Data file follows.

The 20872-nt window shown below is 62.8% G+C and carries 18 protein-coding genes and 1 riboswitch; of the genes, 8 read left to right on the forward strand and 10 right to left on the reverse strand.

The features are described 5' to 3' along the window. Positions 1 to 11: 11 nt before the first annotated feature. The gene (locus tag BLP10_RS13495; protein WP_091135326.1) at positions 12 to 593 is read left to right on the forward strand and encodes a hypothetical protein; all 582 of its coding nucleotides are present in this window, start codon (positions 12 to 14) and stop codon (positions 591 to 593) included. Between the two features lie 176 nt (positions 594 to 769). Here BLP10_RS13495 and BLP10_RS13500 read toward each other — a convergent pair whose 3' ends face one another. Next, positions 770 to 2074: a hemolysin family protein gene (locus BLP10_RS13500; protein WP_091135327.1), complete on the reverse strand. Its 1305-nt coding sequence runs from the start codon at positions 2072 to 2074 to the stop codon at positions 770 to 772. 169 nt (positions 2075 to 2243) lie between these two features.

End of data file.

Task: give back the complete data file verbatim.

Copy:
The 20872-nt window shown below is 62.8% G+C and carries 18 protein-coding genes and 1 riboswitch; of the genes, 8 read left to right on the forward strand and 10 right to left on the reverse strand.

The features are described 5' to 3' along the window. Positions 1 to 11: 11 nt before the first annotated feature. The gene (locus tag BLP10_RS13495; protein WP_091135326.1) at positions 12 to 593 is read left to right on the forward strand and encodes a hypothetical protein; all 582 of its coding nucleotides are present in this window, start codon (positions 12 to 14) and stop codon (positions 591 to 593) included. Between the two features lie 176 nt (positions 594 to 769). Here BLP10_RS13495 and BLP10_RS13500 read toward each other — a convergent pair whose 3' ends face one another. Next, positions 770 to 2074: a hemolysin family protein gene (locus BLP10_RS13500; protein WP_091135327.1), complete on the reverse strand. Its 1305-nt coding sequence runs from the start codon at positions 2072 to 2074 to the stop codon at positions 770 to 772. 169 nt (positions 2075 to 2243) lie between these two features.